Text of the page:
About This Blog

Ludwig von Mises (1881-1973) was the greatest economist of my time. His greatest works can be accessed here at no charge.

Mises believed that property, freedom and peace are and should be the hallmarks of a satisfying and prosperous society. I agree. Mises proved beyond a shadow of a doubt that the prospect for general and individual prosperity is maximized, indeed, is only possible, if the principle of private property reigns supreme. What's yours is yours. What's mine is mine. When the line between yours and mine is smudged, the door to conflict opens. Without freedom (individual liberty of action) the principle of private property is neutered and the free market, which is the child of property and freedom and the mother of prosperity and satisfaction, cannot exist. Peace is the goal of a prosperous and satisfying society of free individuals, not peace which is purchased by submission to the enemies of property and freedom, but peace which results from the unyielding defense of these principles against all who challenge them.

In this blog I measure American society against the metrics of property, freedom and peace.

Thursday, February 9, 2012

Wanted: Common Sense And Moral Courage

More wisdom from Ludwig von Mises' Planned Chaos:

The planners pretend that their plans are scientific and that there cannot be disagreement with regard to them among well-intentioned and decent people. However, there is no such thing as a scientific ought. Science is competent to establish what is. It can never dictate what ought to be and what ends people should aim at. It is a fact that men disagree in their value judgments. It is insolent to arrogate to oneself the right to overrule the plans of other people and to force them to submit to the plan of the planner. Whose plan should be executed? The plan of the CIO or those of any other group? The plan of Trotsky or that of Stalin? The plan of Hitler or that of Strasser?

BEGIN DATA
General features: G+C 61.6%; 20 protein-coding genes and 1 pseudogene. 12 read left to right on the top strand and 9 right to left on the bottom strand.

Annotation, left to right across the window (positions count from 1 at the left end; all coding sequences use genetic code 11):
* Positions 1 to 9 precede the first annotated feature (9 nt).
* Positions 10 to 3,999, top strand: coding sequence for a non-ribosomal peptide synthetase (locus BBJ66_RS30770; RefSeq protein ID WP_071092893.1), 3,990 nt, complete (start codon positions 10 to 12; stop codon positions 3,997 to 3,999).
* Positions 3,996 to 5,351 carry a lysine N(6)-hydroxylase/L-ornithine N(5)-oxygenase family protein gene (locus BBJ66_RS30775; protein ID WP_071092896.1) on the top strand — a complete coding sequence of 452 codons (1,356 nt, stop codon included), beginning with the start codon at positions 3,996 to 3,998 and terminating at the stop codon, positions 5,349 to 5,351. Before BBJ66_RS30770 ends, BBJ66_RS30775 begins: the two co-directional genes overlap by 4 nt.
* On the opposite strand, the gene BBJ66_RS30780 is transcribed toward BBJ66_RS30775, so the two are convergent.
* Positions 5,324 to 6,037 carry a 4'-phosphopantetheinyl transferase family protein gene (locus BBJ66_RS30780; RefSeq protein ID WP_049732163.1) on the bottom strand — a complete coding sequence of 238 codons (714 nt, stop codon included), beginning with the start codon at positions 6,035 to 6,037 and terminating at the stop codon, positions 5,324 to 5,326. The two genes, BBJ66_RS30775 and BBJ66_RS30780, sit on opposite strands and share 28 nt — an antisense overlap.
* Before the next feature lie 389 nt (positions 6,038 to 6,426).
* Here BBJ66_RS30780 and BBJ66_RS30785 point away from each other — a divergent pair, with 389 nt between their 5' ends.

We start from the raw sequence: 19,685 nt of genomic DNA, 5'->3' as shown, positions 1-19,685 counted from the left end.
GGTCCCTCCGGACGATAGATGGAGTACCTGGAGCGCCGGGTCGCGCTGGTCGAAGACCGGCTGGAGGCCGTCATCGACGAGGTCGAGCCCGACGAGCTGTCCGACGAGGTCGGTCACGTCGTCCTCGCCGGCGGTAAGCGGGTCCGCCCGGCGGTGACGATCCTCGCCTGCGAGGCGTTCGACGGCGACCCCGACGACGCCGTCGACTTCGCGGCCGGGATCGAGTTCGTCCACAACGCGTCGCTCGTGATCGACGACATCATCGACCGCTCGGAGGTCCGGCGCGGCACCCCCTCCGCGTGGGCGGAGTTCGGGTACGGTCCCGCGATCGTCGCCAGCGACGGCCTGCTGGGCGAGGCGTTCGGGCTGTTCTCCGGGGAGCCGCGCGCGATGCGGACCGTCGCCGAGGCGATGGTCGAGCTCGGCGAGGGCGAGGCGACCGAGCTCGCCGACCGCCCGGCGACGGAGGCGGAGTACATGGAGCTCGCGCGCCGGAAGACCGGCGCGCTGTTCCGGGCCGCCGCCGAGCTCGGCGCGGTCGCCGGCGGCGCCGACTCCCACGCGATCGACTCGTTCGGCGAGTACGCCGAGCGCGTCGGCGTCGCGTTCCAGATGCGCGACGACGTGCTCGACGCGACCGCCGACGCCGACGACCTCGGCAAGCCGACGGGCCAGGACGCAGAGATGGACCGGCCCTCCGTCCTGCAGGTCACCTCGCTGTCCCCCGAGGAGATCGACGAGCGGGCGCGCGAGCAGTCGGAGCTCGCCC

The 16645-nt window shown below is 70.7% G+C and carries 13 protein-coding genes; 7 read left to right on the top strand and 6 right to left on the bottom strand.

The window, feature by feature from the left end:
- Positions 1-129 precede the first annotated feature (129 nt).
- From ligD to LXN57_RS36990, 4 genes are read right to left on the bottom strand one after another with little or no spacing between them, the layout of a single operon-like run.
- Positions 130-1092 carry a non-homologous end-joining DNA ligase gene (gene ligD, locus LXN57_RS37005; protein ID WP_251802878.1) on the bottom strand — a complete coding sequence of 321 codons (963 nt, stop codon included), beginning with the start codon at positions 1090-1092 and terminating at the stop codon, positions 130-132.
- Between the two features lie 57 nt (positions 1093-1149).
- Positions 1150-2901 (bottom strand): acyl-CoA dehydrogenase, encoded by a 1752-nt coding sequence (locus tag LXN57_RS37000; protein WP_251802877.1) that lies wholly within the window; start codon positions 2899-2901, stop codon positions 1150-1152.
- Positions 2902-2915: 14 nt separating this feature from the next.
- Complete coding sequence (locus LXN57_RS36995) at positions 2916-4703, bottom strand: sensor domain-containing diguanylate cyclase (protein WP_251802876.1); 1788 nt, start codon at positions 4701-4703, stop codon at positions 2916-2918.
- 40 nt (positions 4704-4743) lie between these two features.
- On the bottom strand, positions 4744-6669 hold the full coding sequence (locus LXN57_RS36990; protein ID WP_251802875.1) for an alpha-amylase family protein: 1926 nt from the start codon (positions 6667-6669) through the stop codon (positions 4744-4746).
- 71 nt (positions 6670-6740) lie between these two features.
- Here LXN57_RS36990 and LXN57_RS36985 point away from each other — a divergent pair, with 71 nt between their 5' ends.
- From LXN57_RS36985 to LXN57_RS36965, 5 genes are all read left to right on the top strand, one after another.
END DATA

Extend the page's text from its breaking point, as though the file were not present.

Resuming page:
When people were committed to the idea that in the field of religion only one plan must be adopted, bloody wars resulted. With the acknowledgment of the principle of religious freedom these wars ceased. The market economy safeguards peaceful economic co-operation because it does not use force upon the economic plans of the citizens. If one master plan is to be substituted for the plans of each citizen, endless fighting must emerge. Those who disagree with the dictator's plan have no other means to carry on than to defeat the despot by force of arms.

Does anyone disagree that what Mises says is just plain common sense?

Would grocery shopping remain a peaceful activity if government were to mandate that individuals could no longer shop for themselves and their families, but that all grocery shopping would henceforth have to be done by neighborhood bureaucrats acting collectively through a neighborhood shopping authority? Suddenly food shopping would become a highly argumentative, political and controversial activity. Individuals would argue among themselves about which particular foods the neighborhood authority should buy and about how these foods should be fairly distributed among neighborhood residents.